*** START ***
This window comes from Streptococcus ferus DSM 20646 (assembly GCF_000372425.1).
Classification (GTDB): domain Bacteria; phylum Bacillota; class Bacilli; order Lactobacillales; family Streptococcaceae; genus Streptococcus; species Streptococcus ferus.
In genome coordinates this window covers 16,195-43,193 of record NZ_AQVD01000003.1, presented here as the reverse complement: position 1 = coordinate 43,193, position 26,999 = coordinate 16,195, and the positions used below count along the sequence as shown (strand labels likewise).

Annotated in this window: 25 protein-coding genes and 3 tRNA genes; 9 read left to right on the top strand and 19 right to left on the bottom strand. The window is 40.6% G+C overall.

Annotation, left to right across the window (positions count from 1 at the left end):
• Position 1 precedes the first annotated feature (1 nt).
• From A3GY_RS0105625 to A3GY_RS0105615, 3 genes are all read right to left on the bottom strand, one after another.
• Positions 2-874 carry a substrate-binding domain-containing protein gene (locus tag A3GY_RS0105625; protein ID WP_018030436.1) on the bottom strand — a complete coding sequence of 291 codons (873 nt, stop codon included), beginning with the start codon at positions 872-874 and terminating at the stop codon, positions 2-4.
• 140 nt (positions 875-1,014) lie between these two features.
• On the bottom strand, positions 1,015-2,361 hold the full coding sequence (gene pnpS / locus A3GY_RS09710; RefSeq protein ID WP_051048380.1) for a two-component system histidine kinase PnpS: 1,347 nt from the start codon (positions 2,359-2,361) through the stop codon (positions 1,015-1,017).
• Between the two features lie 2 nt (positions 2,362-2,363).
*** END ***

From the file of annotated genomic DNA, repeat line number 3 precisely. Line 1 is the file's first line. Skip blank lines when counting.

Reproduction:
In genome coordinates this window covers 16,195-43,193 of record NZ_AQVD01000003.1, presented here as the reverse complement: position 1 = coordinate 43,193, position 26,999 = coordinate 16,195, and the positions used below count along the sequence as shown (strand labels likewise).